She & Him, “I’ll Be Home for Christmas

The duo of M. Ward and Zooey Deschanel have taste to burn, and they know how to keep it simple. His lean arrangement of this covered-by-everyone classic leaves plenty of room for her beguiling vocals.

Charles Brown, “Please Come Home for Christmas

Everything about this song is just right in an understated way, from the bells that kick it off to the tasteful guitar break, but what makes it indelible is the delivery by Charles Brown, a gorgeous but stunningly unaffected singer who had only to open his mouth and then get out of the way.

Keith Richards, Run Run Rudolph

The freelancing Rolling Stone’s first single was this ragged but right cover of Chuck Berry’s cover of Johnny Marks and Marvin Brodie's witty tribute to the season, complete with a boy child who craved “a rock and roll electric guitar.” This thing just jumps out of the speakers.

The Waitresses, “Christmas Wrapping

Yeah, it’s weird that there are so many songs about being alone at Christmas, but this one has a happy ending! Recent covers by the Spice Girls and Glee gave the tune some welcome new visibility, but accept no substitutes for the 1981 original’s seasonal sass and unbeatable dance-floor-friendly rhythm section.

Joni Mitchell, “River

Nobody will ever take this song a’caroling. It’s too downright sad and full of recrimination to fit comfortably in the Christmas song canon. But it begins and ends by referencing “Jingle Bells,” and it’s perfect company for those odd moments during the holidays when you’re nursing the suspicion that things, as usual, haven’t lived up to expectations. They don’t write many songs about that side of Christmas, so treasure this one.

Kurtis Blow, “Christmas Rappin’”

Always preaching the gospel of enthusiasm, hip-hop pioneer Kurtis Blow could light up a morgue, never more so than on this house party classic, which includes an encounter with a certain gentleman of the season: “He was rolie, he was polie, I said, holy moley.” Who wouldn’t?

NRBQ, “Christmas Wish

No band ever rocked a house harder than NRBQ, but their secret weapon was a guileless innocence—a sweetness, even—that banished irony and allowed them to sing like they meant every word. This song is the very definition of disarming.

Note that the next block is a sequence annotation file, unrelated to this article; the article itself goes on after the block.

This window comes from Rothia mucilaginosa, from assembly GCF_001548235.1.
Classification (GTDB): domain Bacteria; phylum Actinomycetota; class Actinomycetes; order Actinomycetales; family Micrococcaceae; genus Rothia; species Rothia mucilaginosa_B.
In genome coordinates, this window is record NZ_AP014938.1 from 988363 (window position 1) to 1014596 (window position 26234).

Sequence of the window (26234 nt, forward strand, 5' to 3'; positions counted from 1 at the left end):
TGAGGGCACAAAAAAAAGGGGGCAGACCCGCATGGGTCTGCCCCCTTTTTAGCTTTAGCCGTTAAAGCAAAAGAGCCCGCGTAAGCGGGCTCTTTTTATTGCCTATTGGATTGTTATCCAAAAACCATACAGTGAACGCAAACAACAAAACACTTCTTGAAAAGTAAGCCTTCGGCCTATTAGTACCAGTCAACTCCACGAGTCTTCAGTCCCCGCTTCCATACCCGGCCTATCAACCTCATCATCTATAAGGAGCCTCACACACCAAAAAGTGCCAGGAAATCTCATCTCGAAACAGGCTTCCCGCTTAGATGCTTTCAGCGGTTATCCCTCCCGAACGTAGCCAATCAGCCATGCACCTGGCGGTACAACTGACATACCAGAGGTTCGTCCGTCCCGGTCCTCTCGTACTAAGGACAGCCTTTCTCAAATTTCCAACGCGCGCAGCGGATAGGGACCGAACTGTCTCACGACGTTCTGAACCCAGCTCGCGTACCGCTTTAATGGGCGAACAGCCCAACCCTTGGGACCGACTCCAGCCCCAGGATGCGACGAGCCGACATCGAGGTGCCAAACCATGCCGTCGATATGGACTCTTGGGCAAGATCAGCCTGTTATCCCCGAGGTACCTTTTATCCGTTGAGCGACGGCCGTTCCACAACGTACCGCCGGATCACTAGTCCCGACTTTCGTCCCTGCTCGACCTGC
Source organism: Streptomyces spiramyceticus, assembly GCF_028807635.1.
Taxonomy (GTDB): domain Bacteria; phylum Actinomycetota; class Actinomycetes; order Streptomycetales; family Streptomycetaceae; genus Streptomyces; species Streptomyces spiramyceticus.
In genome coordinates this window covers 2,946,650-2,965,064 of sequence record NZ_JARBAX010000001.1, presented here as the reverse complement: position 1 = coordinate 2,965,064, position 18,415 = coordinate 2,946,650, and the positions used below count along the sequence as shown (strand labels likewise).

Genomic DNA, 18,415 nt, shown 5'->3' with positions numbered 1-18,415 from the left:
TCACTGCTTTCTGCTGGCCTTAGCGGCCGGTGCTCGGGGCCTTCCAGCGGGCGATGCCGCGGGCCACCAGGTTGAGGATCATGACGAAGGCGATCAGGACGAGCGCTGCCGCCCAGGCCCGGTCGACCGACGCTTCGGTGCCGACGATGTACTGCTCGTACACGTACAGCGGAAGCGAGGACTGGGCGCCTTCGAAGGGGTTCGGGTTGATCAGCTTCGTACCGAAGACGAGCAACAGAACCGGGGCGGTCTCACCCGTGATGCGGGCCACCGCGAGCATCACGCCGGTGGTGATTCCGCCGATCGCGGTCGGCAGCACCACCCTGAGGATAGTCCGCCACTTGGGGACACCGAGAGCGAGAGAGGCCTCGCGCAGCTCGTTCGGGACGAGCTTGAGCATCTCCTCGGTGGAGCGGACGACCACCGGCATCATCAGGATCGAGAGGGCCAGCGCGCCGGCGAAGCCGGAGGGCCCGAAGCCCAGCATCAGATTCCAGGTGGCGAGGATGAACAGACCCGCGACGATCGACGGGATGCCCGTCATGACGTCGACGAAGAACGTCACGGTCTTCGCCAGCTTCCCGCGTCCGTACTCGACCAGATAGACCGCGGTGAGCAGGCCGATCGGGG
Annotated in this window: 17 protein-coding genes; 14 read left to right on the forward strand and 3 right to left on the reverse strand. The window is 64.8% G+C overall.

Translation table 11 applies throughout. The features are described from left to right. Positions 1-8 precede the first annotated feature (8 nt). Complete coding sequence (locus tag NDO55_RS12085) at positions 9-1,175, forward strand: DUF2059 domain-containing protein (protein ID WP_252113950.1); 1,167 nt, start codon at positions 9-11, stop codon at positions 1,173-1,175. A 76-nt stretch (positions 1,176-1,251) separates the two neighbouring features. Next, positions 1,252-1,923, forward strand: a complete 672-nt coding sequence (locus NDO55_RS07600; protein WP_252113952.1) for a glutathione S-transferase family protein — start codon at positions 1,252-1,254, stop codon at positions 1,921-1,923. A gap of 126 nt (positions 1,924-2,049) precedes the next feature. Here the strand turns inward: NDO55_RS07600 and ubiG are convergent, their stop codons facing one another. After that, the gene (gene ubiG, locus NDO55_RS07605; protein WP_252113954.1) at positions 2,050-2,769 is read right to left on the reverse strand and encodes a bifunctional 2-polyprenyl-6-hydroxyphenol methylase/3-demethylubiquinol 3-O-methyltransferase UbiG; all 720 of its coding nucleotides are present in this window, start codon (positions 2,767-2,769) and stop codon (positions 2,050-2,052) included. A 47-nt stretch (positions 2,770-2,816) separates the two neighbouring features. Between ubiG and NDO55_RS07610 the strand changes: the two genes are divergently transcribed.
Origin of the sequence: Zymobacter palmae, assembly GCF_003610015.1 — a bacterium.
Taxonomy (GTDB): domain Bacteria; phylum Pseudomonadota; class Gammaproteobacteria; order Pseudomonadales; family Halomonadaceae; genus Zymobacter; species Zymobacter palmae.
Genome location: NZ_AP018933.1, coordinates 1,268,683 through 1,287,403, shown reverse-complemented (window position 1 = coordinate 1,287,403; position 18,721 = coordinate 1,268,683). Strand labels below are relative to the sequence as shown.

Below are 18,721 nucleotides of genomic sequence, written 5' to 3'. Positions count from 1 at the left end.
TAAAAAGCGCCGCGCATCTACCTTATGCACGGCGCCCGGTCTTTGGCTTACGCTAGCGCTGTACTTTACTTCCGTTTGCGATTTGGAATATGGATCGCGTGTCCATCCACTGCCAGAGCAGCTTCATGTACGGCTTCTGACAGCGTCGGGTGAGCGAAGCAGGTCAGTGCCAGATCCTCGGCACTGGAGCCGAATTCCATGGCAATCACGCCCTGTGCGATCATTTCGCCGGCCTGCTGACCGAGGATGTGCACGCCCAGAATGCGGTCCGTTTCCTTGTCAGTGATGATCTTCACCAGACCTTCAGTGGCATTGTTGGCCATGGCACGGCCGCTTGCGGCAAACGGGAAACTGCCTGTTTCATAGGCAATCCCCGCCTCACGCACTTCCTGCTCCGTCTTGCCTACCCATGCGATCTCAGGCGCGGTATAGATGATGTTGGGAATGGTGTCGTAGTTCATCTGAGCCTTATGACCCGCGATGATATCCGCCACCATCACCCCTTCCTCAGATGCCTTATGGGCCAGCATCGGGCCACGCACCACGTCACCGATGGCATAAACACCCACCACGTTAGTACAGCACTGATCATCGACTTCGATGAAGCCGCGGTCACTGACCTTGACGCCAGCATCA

Clarence Carter, Back Door Santa

Send the kids out of the room before Clarence (“I make my runs about the break of day”) Carter changes ho ho ho to heh heh heh. The funkiest Christmas song ever, no contest.

The Chieftains, “Once in Royal David’s City

A 19th-century English hymn arranged here for traditional Irish instruments and a choir that would give angels a run for their money.

The Drifters, “White Christmas

They start off great and then just get better. When that melismatic falsetto “I-I-I-I-I’m dreaming …” kicks in halfway through, it’s the musical equivalent of helium. But what really sells this song is the singers’ contagious pleasure in their performance. There are few recordings in any genre that more perfectly encapsulate the sheer joy of singing.

And then of course there’s Otis Redding’s version, equally indelible in an utterly different way. And then there’s … but no, there’s no one else. The Drifters and Otis own “White Christmas.”

Stephen Colbert, “Another Christmas Song

What would happen if you deliberately set out to write a classic Christmas song, one that summed up everything (awful) about holiday music? If you’re as talented as Stephen Colbert, it would sound like this.

Porky Pig, “Blue Christmas

Who says there are no new Christmas classics?

Stocking stuffers:

The Nutcracker Variations:

Duke Ellington

Spike Jones

Any parents who have wept in agony at the thought of having to sit through one more performance by their little sugarplums of this, um, chestnut should sit down with Duke and Spike and be nursed back to health by two very different but equally effective geniuses.

The All-American Christmas Song

“Santa Claus Is Coming to Town”

When a song becomes a culture’s common property, even though it was composed by professional songwriters, does that make it a folk song? Just asking. But however it’s classified, is there anyone in this country not familiar with some version of this durable song? It’s a standard by any definition, although calling it a standard belies the very flexibility—the ability to reincarnate for every generation—that’s kept it so alive.

Debuting on Eddie Cantor’s radio show in November 1934, this Fred Coots and Haven Gillespie tune sold 400,000 copies of sheet music in a month (100,000 the day after the Cantor show aired). For most of a century, it’s stayed popular with both audiences and musicians across the spectrum—though no one, not even Bill Evans, has mined its possibilities with more success than Joseph Spence, the fabulous and fabulously eccentric Bahamian guitarist (his vocals take some getting used to, but that man took improvisation to a celestial level).

A sampling of the best:

Bruce Springsteen

Jackson 5

Bill Evans

Joseph Spence

The Crystals